At least 21 deaths were blamed on the storm that created hazardous commuting conditions. In New York, a 36-year-old pregnant woman was struck by a mini-plow and killed. Authorities rushed her to a hospital in Brooklyn where staff are attending to the unborn child.
The next go-round of bad weather began early Friday in some places — just in time to delay tens of thousands of deliveries of Valentine's Day flowers.
The sloppy mix of snow and face-stinging sleet grounded more than 6,500 flights nationwide on Thursday and closed schools, businesses and government centers. About 1.2 million utility customers lost power as the storm moved from the South through the Northeast, dropping to about 550,000 outages, mostly in South Carolina and Georgia.
More than 1,000 flights were already canceled early Friday, according to the website Flightaware.com, which tracks flight delays and cancellations.
Washington, D.C., residents received 9 inches of snow Thursday, Westminster, Md., reported 19 inches, and Newark, Del., had 14 inches.
Philadelphia had nearly 9 inches, its fourth 6-inch snowstorm of the season — the first time that has happened in the city since record-keeping began in the late 1800s. New York City received nearly 10 inches, and parts of New Jersey had more than 11.
Another storm was already showing signs of hitting parts of the Northeast between Saturday afternoon and Sunday morning. More than 6 inches of snow was expected to fall in parts of southeastern Massachusetts, according to MyFoxBoston.com.
The treacherous weather was blamed for nearly two dozen deaths, many of them in motor vehicle accidents.
In New York, Min Lin, 36, died after she was struck by a utility vehicle with a snowplow attached to it as it backed up outside a shopping center in Brooklyn. She was rushed by paramedics to a nearby medical center, where her nearly full term, 6-pound, 6-ounce baby was delivered via cesarean section, hospital spokeswoman Eileen Tynion said.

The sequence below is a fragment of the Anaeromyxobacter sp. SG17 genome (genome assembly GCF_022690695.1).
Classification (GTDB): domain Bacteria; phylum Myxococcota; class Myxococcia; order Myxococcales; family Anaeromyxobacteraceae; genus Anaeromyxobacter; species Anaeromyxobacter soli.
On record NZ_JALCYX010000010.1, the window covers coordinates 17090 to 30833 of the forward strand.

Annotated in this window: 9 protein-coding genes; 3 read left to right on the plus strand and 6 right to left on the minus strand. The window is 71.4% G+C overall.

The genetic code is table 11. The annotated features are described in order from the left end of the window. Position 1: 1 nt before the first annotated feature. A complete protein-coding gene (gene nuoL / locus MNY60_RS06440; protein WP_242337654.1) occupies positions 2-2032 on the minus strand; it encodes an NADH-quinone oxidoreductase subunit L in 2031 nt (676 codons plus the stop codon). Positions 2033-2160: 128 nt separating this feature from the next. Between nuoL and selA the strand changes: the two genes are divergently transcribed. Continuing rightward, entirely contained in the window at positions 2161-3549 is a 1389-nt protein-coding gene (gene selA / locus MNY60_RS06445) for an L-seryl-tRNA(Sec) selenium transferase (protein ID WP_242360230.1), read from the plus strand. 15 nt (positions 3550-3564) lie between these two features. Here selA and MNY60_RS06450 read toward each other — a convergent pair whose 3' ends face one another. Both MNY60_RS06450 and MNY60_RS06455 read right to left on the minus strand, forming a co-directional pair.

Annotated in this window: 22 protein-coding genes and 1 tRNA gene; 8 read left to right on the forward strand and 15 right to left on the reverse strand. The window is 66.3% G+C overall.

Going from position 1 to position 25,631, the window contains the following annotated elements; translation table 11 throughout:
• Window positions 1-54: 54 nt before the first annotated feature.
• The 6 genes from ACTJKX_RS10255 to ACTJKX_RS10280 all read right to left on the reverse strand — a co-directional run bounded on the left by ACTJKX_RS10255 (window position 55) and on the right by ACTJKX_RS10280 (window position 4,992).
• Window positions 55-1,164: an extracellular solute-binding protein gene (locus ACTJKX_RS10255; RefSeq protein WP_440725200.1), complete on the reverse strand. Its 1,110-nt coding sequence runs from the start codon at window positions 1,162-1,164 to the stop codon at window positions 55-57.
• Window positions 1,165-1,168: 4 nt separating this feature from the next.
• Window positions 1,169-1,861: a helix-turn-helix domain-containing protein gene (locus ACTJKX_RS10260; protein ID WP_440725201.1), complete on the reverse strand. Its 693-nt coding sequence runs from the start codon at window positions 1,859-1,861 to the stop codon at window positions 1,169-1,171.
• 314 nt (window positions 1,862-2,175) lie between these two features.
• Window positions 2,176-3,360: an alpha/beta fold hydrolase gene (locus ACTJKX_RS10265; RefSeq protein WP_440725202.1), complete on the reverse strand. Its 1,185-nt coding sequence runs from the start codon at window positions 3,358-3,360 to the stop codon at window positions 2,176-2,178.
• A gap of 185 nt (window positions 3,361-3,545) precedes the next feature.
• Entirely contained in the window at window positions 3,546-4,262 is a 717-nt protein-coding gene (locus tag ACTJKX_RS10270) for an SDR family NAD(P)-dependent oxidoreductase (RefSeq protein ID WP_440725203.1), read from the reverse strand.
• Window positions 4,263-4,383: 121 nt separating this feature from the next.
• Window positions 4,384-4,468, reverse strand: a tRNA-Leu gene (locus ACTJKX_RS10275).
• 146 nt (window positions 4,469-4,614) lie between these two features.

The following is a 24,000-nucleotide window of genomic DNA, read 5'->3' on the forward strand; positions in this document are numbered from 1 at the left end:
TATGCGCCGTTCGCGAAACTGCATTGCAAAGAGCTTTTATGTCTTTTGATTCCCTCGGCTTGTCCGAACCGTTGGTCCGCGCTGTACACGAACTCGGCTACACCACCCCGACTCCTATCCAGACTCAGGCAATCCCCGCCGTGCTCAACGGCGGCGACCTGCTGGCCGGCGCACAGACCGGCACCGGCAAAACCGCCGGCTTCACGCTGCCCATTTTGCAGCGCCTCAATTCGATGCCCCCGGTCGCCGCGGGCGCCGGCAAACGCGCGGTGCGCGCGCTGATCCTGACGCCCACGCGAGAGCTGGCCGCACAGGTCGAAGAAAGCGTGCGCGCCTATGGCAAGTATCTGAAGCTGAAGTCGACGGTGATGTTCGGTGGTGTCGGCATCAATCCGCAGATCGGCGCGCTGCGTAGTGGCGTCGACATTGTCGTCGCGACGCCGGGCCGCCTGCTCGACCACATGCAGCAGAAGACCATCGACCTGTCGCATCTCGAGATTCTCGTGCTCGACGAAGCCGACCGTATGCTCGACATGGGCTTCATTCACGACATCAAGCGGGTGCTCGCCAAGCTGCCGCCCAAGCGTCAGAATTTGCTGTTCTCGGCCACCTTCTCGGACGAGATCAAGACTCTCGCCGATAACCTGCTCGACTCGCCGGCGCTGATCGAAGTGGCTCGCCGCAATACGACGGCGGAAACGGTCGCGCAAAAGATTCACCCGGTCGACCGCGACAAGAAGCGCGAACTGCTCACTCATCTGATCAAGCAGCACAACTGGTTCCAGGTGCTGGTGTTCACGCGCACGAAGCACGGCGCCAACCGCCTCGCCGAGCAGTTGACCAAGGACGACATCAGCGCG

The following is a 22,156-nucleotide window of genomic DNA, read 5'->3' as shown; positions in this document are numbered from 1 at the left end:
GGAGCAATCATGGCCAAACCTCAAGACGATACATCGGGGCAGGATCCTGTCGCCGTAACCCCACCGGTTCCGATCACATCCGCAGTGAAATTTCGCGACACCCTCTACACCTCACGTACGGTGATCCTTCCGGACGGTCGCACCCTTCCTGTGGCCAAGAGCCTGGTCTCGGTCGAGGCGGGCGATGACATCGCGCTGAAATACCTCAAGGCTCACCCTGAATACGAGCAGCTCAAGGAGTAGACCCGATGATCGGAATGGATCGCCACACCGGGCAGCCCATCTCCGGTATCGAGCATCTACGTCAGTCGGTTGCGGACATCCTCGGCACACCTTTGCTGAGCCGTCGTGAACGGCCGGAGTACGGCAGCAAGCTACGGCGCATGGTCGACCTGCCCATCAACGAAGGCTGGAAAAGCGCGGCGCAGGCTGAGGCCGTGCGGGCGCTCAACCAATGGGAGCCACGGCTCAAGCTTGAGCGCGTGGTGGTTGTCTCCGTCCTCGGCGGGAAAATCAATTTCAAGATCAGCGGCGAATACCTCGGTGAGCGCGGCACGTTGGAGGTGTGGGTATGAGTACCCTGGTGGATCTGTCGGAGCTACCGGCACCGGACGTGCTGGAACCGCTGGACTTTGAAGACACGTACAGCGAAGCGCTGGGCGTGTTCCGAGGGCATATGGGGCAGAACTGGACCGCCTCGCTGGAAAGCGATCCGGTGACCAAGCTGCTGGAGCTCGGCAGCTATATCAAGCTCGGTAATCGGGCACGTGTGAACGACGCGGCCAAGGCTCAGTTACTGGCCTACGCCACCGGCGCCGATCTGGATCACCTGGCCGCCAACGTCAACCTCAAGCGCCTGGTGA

The baby was in critical condition in the neonatal intensive care unit, she said.
No immediate charges were brought against the snowplow operator.
Across the South, the storm left in its wake a world of ice-encrusted trees and driveways and snapped branches and power lines.
In Atlanta, which was caught badly unprepared by the last storm, schools announced even before the first drop of sleet fell Wednesday that they would be closed. Many businesses in the corporate capital of the South shut down, too.
The scene was markedly different from the one Jan. 28, when thousands of children were stranded all night in schools by less than 3 inches of snow and countless drivers abandoned their cars after getting stuck in bumper-to-bumper traffic for hours and hours.
North Carolina Gov. Pat McCrory urged people to charge their cellphones and find batteries for radios and flashlights because the storm could bring nearly a foot of snow in places such as Charlotte.
"Stay smart. Don't put your stupid hat on at this point in time. Protect yourself. Protect your family. Protect your neighbors," McCrory said.
The procession of storms and cold blasts — blamed in part on a kink in the jet stream, the high-altitude air currents that dictate weather — has cut into retail sales across the U.S., the Commerce Department reported Thursday. Sales dipped 0.4 percent in January.
In New York City, the decision was made to open schools on Thursday despite messy conditions on streets. New York City Department of Education Chancellor Carmen Farina said “it’s a beautiful day out there,” during a morning news conference, according to the New York Post.
But the department’s decision to keep schools open brought a sharp response from Michael Mulgrew, president of the United Federation of Teachers.
"Having students, parents and staff traveling in these conditions was unwarranted," Mulgrew said.
The Associated Press contributed to this report.